About 14 percent of respondents said they cut staff to make up for the medical device tax, and nearly 57 percent said they did not make any significant changes in response. Larger companies were more likely to use staff reduction to cut costs, compared with smaller companies, which could not afford to do so.
In a statement to The Fact Checker, AdvaMed called the Emergo study flawed, partly for not limiting survey responses to one per company. AdvaMed survey respondents covered a large share of the U.S. industry’s revenue and, therefore, their responses are “readily generalizable to the industry as a whole,” the statement said.
But most companies in the U.S. medical device industry are small businesses whose assets are less than $1 million, according to the non-partisan Congressional Research Service (Table 1). In contrast, the top 1 percent of firms by asset size account for the majority of revenue. So the companies in the AdvaMed study may comprise a larger share of the industry revenue but a small portion of the actual industry.
The CRS report, updated in January, estimated between 0.01 percent and 0.2 percent of industry jobs being lost as a result of the tax. (AdvaMed said the CRS findings are “seriously flawed…ignore the most recent data on the actual as opposed to the hypothetical impact of the tax, and fail to acknowledge critical facts about the industry and the tax.” The group also criticized a similar, earlier version of the CRS report.)
Further, Bureau of Labor Statistics statistics show steady employment in the industry in recent years. The Fact Checker analyzed Bureau of Labor Statistics data for medical device industries as identified in Table 2 of the CRS report, minus ophthalmic goods (many of which are exempt from the tax):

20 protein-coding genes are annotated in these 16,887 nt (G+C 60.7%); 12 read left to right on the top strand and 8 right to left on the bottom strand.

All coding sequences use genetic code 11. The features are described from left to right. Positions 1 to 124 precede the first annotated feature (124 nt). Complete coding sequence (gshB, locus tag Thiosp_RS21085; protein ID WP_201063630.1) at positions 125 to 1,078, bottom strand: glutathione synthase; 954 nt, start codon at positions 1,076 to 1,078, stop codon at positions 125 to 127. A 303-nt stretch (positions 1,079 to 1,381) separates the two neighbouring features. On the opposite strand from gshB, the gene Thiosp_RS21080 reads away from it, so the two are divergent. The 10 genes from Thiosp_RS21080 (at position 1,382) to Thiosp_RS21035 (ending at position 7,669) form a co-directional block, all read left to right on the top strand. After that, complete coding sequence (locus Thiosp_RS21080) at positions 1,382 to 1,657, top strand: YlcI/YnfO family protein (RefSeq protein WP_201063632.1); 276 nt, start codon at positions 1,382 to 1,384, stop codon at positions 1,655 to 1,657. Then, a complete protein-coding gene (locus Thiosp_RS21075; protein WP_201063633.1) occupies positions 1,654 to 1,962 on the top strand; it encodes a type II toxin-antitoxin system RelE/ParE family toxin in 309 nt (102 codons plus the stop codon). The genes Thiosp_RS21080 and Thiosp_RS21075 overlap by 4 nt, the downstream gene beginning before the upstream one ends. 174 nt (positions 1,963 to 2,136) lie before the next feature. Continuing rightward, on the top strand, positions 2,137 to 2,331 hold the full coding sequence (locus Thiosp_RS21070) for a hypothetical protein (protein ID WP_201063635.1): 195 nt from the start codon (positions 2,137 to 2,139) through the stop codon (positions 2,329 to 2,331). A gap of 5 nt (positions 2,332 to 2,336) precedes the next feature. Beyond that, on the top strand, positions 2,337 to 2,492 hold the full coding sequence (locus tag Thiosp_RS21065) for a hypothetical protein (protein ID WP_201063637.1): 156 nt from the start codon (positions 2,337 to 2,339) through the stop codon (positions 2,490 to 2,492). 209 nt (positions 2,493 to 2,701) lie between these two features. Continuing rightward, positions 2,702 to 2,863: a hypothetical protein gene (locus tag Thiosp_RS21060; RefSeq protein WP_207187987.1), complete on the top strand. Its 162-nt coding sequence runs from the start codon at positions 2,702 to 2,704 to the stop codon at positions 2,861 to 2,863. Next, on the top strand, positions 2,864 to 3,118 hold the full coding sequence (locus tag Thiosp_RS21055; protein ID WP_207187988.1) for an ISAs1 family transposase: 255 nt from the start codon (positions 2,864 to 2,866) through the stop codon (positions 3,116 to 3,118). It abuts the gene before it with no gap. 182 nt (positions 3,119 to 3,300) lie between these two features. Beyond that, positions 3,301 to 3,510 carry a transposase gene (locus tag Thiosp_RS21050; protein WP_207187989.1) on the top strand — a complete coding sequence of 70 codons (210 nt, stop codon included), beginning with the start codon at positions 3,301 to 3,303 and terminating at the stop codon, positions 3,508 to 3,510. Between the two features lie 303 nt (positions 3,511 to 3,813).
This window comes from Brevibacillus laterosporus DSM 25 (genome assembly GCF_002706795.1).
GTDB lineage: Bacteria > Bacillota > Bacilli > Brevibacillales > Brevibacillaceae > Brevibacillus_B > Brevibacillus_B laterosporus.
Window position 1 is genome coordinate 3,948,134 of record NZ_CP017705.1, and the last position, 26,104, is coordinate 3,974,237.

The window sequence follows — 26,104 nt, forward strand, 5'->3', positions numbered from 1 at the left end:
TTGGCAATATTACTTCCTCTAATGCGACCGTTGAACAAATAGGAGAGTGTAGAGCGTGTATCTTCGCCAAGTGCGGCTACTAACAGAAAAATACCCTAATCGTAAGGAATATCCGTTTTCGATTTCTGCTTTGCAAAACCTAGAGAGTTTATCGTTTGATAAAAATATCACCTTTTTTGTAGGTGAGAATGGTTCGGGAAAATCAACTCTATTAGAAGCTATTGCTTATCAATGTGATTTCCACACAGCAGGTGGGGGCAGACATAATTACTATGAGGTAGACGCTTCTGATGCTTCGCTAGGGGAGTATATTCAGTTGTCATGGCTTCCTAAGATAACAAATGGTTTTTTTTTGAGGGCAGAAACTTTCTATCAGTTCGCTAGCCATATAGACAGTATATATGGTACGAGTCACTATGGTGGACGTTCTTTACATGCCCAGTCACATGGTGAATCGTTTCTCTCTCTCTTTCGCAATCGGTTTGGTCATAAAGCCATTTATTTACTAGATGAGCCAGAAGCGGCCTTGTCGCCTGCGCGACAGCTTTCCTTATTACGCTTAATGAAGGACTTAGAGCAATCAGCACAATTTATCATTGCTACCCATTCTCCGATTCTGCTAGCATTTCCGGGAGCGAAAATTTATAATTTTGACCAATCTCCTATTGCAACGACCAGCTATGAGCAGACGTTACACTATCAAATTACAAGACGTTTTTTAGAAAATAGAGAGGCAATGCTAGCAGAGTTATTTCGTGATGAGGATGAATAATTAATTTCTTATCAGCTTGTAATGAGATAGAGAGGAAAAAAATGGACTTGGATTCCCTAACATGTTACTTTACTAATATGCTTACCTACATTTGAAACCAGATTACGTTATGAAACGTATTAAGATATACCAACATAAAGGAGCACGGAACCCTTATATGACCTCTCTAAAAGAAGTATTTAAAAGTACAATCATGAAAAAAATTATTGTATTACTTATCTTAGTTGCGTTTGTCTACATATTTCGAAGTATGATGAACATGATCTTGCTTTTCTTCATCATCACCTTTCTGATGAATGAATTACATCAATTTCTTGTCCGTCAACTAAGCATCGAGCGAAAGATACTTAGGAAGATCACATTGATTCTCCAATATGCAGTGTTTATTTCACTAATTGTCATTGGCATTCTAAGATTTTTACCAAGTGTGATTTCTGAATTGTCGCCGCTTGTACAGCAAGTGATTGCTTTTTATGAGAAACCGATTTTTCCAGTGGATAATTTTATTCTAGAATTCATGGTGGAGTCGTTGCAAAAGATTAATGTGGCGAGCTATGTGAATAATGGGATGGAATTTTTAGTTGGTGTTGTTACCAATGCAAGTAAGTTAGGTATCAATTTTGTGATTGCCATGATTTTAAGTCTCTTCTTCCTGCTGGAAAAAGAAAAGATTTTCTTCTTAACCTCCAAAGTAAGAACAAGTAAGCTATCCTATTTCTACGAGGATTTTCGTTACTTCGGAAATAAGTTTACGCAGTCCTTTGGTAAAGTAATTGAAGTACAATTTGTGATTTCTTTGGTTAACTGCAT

“The BLS data reflects total employment in the industry, which is affected by a whole host of commercial factors other than the device tax. Our survey asked for layoffs specifically due to the device tax. At a time when the industry was impacted first by the recession and then by the recovery, aggregate figures don’t really tell you anything about the device tax impact,” AdvaMed said in a statement.
Scalise’s staff did not respond to additional requests for comment.
The Pinocchio Test
Scalise said the tax “has led” to more than 30,000 jobs being lost, which inaccurately described the AdvaMed survey results. If you believe the survey, 18,500 jobs have been lost from 2010 to 2014; you get to 30,000 only by adding in jobs that respondents supposedly expect to forgo over the next five years.
Moreover, there are strong reasons to be wary of the AdvaMed research. A broader survey found that smaller companies — which make up the majority of the industry in the United States — have not cut jobs in response to the tax. About 18 percent to 25 percent of the larger companies (with more than 50 employees) had cut staff, but the majority of the industry did not make any significant changes related to the tax.
Moreover, the BLS data show that the job loss is nowhere as endemic to the industry as Scalise makes it seem. Preliminary 2014 data show there was net growth in jobs in the industry, suggesting that claims of massive job losses have been trumped up for political purposes.